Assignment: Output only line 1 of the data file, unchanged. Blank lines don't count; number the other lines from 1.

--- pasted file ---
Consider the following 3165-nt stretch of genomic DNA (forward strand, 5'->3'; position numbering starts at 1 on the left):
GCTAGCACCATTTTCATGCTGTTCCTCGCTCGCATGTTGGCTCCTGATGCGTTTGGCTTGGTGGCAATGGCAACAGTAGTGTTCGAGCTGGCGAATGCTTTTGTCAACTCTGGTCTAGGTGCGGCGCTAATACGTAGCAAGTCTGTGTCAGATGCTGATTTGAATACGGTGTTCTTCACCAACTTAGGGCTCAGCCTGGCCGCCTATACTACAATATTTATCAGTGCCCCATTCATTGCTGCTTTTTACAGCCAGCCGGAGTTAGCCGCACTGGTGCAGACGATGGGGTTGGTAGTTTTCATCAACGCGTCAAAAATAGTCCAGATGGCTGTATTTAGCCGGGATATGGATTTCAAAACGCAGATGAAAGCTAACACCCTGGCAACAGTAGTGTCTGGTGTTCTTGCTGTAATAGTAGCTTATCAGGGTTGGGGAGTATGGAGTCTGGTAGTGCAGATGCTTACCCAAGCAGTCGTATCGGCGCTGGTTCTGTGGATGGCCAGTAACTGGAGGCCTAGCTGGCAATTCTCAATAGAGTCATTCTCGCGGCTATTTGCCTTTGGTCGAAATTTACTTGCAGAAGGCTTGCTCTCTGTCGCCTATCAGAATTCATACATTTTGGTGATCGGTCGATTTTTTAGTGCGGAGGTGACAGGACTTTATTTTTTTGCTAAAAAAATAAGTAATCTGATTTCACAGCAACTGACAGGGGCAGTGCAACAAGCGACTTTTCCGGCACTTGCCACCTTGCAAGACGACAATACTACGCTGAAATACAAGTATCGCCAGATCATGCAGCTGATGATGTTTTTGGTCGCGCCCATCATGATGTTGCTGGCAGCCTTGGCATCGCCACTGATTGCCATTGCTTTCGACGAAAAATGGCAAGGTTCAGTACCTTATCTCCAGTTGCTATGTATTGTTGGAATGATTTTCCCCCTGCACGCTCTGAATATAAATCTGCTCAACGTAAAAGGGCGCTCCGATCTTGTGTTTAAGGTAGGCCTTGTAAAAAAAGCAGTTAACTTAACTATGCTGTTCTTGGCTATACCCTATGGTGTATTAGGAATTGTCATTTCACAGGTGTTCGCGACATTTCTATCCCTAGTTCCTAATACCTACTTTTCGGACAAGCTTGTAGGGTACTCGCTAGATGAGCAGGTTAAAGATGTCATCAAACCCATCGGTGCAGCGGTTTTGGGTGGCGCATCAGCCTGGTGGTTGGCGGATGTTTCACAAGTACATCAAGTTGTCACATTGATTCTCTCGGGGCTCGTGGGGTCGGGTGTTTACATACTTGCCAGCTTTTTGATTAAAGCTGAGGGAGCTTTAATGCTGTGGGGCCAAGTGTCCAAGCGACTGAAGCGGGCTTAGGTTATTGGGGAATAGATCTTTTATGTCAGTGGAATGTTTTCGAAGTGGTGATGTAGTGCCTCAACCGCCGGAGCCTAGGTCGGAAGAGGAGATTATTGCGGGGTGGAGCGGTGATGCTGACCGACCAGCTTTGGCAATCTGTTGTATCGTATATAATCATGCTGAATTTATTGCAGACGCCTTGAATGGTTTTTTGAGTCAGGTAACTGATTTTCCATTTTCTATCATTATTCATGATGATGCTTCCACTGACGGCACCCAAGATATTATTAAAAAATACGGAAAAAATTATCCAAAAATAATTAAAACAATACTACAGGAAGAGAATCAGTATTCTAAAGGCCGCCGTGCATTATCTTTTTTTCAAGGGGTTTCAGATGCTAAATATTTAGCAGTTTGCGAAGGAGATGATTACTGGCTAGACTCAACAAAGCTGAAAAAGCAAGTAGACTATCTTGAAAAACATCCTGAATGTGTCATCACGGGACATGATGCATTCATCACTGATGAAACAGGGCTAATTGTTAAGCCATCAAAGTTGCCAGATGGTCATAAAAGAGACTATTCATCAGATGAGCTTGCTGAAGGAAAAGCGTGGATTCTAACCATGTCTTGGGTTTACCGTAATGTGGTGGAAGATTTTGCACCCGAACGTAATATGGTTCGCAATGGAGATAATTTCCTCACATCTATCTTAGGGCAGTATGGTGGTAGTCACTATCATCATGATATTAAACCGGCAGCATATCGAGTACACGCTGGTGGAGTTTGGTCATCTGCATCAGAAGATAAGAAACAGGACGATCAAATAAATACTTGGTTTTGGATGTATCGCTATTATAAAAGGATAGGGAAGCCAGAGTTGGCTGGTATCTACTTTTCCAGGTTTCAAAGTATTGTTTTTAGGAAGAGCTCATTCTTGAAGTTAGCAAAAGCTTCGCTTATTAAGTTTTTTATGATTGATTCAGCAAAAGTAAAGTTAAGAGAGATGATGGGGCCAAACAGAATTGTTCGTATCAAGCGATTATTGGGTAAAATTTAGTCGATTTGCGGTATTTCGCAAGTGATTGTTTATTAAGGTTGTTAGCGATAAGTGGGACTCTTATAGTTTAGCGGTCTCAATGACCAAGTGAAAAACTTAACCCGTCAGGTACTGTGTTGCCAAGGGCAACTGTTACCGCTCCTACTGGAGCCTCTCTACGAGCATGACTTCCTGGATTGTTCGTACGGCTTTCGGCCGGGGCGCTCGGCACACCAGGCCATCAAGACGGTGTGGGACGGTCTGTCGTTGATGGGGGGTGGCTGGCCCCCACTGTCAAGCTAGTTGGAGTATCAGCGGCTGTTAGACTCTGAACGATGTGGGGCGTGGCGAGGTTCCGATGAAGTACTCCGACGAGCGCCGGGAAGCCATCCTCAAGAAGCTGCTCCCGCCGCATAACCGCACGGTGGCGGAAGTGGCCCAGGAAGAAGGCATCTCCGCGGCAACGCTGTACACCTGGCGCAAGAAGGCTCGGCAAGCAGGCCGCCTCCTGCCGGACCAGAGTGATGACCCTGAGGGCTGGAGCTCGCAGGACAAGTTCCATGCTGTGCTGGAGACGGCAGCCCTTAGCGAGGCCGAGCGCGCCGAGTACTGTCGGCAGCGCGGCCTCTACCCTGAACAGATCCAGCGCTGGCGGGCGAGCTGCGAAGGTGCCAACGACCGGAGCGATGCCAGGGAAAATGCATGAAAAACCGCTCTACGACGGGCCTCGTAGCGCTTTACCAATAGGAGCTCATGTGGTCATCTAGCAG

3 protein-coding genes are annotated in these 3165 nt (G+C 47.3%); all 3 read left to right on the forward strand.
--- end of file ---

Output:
Consider the following 3165-nt stretch of genomic DNA (forward strand, 5'->3'; position numbering starts at 1 on the left):